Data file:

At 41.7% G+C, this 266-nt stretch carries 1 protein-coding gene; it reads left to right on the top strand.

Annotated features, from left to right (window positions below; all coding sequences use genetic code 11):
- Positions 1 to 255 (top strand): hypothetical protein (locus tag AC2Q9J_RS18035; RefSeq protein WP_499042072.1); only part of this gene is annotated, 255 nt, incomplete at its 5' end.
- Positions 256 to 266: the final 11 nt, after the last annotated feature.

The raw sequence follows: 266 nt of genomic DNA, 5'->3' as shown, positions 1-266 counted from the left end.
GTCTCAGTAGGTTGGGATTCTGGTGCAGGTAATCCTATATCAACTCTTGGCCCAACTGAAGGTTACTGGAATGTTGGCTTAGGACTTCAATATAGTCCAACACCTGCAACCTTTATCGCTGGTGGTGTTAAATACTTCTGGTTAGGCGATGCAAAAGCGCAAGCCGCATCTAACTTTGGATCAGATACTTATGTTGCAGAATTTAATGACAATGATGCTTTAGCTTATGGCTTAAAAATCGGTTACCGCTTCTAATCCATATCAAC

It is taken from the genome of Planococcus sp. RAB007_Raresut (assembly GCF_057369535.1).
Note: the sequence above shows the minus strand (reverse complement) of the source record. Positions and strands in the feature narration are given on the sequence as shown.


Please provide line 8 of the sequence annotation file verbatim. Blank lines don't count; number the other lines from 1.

Note: the sequence above shows the minus strand (reverse complement) of the source record. Positions and strands in the feature narration are given on the sequence as shown.